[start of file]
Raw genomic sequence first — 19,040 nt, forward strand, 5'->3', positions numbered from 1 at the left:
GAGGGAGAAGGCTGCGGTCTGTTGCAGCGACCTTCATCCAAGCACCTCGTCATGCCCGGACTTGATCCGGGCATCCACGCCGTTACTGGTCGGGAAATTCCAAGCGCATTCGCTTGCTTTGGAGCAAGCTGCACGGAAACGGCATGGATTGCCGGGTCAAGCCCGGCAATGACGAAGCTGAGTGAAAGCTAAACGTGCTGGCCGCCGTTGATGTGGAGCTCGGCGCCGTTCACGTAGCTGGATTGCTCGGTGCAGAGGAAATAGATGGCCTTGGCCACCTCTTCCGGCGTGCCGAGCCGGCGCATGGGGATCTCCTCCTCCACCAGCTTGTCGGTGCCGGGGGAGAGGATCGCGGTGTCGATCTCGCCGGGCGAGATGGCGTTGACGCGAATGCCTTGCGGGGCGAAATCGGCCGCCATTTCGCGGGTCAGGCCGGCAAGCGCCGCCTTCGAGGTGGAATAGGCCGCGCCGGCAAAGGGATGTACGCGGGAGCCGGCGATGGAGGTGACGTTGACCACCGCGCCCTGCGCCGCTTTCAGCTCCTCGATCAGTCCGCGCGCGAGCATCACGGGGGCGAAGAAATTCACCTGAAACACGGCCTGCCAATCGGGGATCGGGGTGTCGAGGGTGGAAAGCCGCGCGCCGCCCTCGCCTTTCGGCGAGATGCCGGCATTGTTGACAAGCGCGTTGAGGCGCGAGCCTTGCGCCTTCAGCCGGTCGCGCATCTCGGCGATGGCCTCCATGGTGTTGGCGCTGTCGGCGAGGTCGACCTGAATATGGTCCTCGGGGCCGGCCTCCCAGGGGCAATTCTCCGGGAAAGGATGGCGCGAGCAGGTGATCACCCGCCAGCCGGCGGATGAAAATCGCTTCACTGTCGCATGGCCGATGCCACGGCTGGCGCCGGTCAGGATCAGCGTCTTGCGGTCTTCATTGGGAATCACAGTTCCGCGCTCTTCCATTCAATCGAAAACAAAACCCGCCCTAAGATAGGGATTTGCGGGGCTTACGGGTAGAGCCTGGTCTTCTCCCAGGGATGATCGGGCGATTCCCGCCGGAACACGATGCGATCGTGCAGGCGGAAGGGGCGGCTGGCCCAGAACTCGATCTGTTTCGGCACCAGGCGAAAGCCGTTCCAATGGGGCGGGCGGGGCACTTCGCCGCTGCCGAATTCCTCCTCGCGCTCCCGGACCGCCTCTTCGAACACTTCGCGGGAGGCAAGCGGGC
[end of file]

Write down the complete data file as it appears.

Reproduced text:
Raw genomic sequence first — 19,040 nt, forward strand, 5'->3', positions numbered from 1 at the left:
GAGGGAGAAGGCTGCGGTCTGTTGCAGCGACCTTCATCCAAGCACCTCGTCATGCCCGGACTTGATCCGGGCATCCACGCCGTTACTGGTCGGGAAATTCCAAGCGCATTCGCTTGCTTTGGAGCAAGCTGCACGGAAACGGCATGGATTGCCGGGTCAAGCCCGGCAATGACGAAGCTGAGTGAAAGCTAAACGTGCTGGCCGCCGTTGATGTGGAGCTCGGCGCCGTTCACGTAGCTGGATTGCTCGGTGCAGAGGAAATAGATGGCCTTGGCCACCTCTTCCGGCGTGCCGAGCCGGCGCATGGGGATCTCCTCCTCCACCAGCTTGTCGGTGCCGGGGGAGAGGATCGCGGTGTCGATCTCGCCGGGCGAGATGGCGTTGACGCGAATGCCTTGCGGGGCGAAATCGGCCGCCATTTCGCGGGTCAGGCCGGCAAGCGCCGCCTTCGAGGTGGAATAGGCCGCGCCGGCAAAGGGATGTACGCGGGAGCCGGCGATGGAGGTGACGTTGACCACCGCGCCCTGCGCCGCTTTCAGCTCCTCGATCAGTCCGCGCGCGAGCATCACGGGGGCGAAGAAATTCACCTGAAACACGGCCTGCCAATCGGGGATCGGGGTGTCGAGGGTGGAAAGCCGCGCGCCGCCCTCGCCTTTCGGCGAGATGCCGGCATTGTTGACAAGCGCGTTGAGGCGCGAGCCTTGCGCCTTCAGCCGGTCGCGCATCTCGGCGATGGCCTCCATGGTGTTGGCGCTGTCGGCGAGGTCGACCTGAATATGGTCCTCGGGGCCGGCCTCCCAGGGGCAATTCTCCGGGAAAGGATGGCGCGAGCAGGTGATCACCCGCCAGCCGGCGGATGAAAATCGCTTCACTGTCGCATGGCCGATGCCACGGCTGGCGCCGGTCAGGATCAGCGTCTTGCGGTCTTCATTGGGAATCACAGTTCCGCGCTCTTCCATTCAATCGAAAACAAAACCCGCCCTAAGATAGGGATTTGCGGGGCTTACGGGTAGAGCCTGGTCTTCTCCCAGGGATGATCGGGCGATTCCCGCCGGAACACGATGCGATCGTGCAGGCGGAAGGGGCGGCTGGCCCAGAACTCGATCTGTTTCGGCACCAGGCGAAAGCCGTTCCAATGGGGCGGGCGGGGCACTTCGCCGCTGCCGAATTCCTCCTCGCGCTCCCGGACCGCCTCTTCGAACACTTCGCGGGAGGCAAGCGGGC